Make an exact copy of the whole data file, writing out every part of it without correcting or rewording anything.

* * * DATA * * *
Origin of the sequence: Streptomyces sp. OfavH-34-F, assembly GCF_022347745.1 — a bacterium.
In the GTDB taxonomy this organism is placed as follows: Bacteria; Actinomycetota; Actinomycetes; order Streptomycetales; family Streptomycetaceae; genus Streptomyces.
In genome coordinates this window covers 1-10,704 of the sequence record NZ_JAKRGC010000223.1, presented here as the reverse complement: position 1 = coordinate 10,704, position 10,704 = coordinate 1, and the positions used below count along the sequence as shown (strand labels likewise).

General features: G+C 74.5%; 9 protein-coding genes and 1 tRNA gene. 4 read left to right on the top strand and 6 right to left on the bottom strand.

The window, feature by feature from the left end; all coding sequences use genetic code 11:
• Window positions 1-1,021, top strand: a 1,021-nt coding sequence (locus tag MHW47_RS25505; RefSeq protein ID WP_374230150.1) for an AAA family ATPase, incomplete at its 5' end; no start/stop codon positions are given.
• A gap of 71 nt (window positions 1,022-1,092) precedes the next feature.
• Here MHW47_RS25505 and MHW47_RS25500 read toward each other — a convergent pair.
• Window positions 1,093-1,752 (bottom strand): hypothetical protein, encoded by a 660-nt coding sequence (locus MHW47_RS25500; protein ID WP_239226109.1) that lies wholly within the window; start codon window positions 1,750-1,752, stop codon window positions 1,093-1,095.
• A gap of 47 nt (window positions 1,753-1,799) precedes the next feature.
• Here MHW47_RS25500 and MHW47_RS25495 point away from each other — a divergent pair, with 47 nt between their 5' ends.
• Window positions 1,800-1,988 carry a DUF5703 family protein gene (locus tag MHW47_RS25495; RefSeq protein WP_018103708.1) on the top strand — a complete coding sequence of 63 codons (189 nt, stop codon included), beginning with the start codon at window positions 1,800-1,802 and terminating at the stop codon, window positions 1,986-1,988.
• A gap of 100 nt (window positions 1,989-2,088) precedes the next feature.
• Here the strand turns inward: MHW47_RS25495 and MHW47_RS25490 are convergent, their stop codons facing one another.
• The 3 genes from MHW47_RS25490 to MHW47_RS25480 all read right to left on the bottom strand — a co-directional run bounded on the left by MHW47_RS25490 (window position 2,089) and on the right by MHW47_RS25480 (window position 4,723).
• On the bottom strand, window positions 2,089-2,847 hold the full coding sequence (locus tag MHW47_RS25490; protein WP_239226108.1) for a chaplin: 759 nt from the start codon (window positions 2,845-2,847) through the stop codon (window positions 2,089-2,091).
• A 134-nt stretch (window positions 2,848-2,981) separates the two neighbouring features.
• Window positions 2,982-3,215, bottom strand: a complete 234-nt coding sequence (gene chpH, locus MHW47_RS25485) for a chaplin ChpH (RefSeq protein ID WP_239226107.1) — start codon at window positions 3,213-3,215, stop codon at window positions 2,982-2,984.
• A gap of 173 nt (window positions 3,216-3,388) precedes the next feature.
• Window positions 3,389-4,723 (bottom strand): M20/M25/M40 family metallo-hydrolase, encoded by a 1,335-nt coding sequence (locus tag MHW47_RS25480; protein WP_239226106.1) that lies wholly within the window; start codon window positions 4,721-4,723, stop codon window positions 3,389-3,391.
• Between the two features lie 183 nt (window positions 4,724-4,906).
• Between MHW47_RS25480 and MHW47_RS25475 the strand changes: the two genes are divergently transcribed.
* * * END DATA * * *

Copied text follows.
Origin of the sequence: Streptomyces sp. OfavH-34-F, assembly GCF_022347745.1 — a bacterium.
In the GTDB taxonomy this organism is placed as follows: Bacteria; Actinomycetota; Actinomycetes; order Streptomycetales; family Streptomycetaceae; genus Streptomyces.
In genome coordinates this window covers 1-10,704 of the sequence record NZ_JAKRGC010000223.1, presented here as the reverse complement: position 1 = coordinate 10,704, position 10,704 = coordinate 1, and the positions used below count along the sequence as shown (strand labels likewise).

General features: G+C 74.5%; 9 protein-coding genes and 1 tRNA gene. 4 read left to right on the top strand and 6 right to left on the bottom strand.

The window, feature by feature from the left end; all coding sequences use genetic code 11:
• Window positions 1-1,021, top strand: a 1,021-nt coding sequence (locus tag MHW47_RS25505; RefSeq protein ID WP_374230150.1) for an AAA family ATPase, incomplete at its 5' end; no start/stop codon positions are given.
• A gap of 71 nt (window positions 1,022-1,092) precedes the next feature.
• Here MHW47_RS25505 and MHW47_RS25500 read toward each other — a convergent pair.
• Window positions 1,093-1,752 (bottom strand): hypothetical protein, encoded by a 660-nt coding sequence (locus MHW47_RS25500; protein ID WP_239226109.1) that lies wholly within the window; start codon window positions 1,750-1,752, stop codon window positions 1,093-1,095.
• A gap of 47 nt (window positions 1,753-1,799) precedes the next feature.
• Here MHW47_RS25500 and MHW47_RS25495 point away from each other — a divergent pair, with 47 nt between their 5' ends.
• Window positions 1,800-1,988 carry a DUF5703 family protein gene (locus tag MHW47_RS25495; RefSeq protein WP_018103708.1) on the top strand — a complete coding sequence of 63 codons (189 nt, stop codon included), beginning with the start codon at window positions 1,800-1,802 and terminating at the stop codon, window positions 1,986-1,988.
• A gap of 100 nt (window positions 1,989-2,088) precedes the next feature.
• Here the strand turns inward: MHW47_RS25495 and MHW47_RS25490 are convergent, their stop codons facing one another.
• The 3 genes from MHW47_RS25490 to MHW47_RS25480 all read right to left on the bottom strand — a co-directional run bounded on the left by MHW47_RS25490 (window position 2,089) and on the right by MHW47_RS25480 (window position 4,723).
• On the bottom strand, window positions 2,089-2,847 hold the full coding sequence (locus tag MHW47_RS25490; protein WP_239226108.1) for a chaplin: 759 nt from the start codon (window positions 2,845-2,847) through the stop codon (window positions 2,089-2,091).
• A 134-nt stretch (window positions 2,848-2,981) separates the two neighbouring features.
• Window positions 2,982-3,215, bottom strand: a complete 234-nt coding sequence (gene chpH, locus MHW47_RS25485) for a chaplin ChpH (RefSeq protein ID WP_239226107.1) — start codon at window positions 3,213-3,215, stop codon at window positions 2,982-2,984.
• A gap of 173 nt (window positions 3,216-3,388) precedes the next feature.
• Window positions 3,389-4,723 (bottom strand): M20/M25/M40 family metallo-hydrolase, encoded by a 1,335-nt coding sequence (locus tag MHW47_RS25480; protein WP_239226106.1) that lies wholly within the window; start codon window positions 4,721-4,723, stop codon window positions 3,389-3,391.
• Between the two features lie 183 nt (window positions 4,724-4,906).
• Between MHW47_RS25480 and MHW47_RS25475 the strand changes: the two genes are divergently transcribed.